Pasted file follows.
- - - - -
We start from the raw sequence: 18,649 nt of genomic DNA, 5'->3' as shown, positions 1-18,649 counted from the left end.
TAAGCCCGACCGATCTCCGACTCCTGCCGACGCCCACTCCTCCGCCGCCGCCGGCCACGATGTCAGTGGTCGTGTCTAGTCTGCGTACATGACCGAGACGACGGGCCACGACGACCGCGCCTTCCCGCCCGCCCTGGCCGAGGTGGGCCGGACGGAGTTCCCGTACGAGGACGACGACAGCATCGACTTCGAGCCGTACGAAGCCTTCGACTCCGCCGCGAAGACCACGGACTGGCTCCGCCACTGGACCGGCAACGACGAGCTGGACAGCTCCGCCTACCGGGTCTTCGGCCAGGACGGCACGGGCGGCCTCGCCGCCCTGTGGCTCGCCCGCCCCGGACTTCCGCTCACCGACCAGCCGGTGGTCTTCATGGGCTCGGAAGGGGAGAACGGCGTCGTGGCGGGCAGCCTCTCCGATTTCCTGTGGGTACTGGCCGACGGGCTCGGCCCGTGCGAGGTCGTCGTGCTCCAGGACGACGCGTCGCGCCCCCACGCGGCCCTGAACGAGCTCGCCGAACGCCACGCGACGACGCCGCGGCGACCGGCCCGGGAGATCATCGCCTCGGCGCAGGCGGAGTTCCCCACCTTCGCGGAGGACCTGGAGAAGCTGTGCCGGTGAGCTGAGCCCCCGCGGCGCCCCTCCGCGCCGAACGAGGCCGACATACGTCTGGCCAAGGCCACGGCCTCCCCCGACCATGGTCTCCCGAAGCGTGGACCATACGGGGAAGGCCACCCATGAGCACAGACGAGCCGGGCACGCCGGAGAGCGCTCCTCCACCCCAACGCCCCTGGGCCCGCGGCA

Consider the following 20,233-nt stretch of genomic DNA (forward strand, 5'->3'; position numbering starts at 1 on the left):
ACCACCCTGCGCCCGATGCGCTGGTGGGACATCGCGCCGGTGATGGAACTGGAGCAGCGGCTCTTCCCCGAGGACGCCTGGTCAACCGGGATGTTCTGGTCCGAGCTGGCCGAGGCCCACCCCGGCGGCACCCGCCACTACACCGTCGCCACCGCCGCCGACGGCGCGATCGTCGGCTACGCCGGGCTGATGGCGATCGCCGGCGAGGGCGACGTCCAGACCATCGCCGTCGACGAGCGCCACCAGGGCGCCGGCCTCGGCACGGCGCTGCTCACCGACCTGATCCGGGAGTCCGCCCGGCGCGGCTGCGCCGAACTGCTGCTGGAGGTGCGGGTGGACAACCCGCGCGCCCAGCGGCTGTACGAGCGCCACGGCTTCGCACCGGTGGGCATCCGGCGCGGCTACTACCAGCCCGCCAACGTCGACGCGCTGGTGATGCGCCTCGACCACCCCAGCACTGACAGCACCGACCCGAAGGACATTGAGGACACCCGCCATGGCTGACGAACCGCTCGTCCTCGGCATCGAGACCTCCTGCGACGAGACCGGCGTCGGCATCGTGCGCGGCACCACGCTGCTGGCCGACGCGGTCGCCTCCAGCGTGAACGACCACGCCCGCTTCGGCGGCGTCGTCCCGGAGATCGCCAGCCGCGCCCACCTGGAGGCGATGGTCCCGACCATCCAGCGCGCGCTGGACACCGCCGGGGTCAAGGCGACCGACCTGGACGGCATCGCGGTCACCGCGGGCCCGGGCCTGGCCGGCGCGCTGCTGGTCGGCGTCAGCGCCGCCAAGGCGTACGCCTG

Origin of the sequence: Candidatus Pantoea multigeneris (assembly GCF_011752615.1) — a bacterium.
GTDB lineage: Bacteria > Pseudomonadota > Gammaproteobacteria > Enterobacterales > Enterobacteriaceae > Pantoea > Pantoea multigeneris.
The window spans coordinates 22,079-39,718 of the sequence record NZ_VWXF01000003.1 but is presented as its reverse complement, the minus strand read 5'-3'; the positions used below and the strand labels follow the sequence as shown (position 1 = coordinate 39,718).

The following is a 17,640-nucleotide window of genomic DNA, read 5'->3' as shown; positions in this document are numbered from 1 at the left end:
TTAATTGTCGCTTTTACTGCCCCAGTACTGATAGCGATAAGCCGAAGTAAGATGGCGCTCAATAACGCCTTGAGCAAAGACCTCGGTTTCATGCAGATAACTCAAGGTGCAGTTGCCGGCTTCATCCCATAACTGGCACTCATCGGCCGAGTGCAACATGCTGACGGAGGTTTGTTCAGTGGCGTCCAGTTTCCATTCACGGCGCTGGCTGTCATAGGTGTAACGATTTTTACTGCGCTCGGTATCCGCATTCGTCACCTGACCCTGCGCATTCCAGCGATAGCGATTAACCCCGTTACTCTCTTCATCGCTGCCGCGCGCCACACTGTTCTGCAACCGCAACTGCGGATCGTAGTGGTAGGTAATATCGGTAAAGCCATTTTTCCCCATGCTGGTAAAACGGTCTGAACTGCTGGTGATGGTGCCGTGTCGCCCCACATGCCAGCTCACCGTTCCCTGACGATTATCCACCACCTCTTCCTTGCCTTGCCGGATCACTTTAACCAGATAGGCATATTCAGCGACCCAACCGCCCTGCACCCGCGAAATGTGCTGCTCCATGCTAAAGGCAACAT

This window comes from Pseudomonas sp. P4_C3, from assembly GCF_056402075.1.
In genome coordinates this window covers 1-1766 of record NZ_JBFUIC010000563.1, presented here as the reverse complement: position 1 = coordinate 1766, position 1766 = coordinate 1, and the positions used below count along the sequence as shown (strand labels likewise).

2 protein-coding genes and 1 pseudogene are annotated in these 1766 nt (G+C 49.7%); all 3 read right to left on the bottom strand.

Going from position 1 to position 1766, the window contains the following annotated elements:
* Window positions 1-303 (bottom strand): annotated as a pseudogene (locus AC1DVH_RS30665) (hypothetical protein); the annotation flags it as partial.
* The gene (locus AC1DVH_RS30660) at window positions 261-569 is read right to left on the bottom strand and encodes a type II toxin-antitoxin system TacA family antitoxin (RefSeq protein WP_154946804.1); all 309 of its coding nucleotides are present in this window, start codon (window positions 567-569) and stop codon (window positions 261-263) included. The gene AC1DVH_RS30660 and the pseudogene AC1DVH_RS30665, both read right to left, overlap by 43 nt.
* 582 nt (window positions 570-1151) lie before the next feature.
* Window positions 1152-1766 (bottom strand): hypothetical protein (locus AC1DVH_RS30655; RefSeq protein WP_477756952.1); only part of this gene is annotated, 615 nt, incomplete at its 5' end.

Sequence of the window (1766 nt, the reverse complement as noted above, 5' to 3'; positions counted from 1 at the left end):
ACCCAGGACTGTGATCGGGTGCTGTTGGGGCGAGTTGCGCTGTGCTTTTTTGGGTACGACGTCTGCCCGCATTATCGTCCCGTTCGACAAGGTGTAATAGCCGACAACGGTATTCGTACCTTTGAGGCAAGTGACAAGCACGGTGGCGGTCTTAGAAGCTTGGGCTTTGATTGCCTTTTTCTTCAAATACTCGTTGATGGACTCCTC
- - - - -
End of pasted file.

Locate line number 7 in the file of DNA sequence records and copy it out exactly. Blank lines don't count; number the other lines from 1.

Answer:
The window spans coordinates 22,079-39,718 of the sequence record NZ_VWXF01000003.1 but is presented as its reverse complement, the minus strand read 5'-3'; the positions used below and the strand labels follow the sequence as shown (position 1 = coordinate 39,718).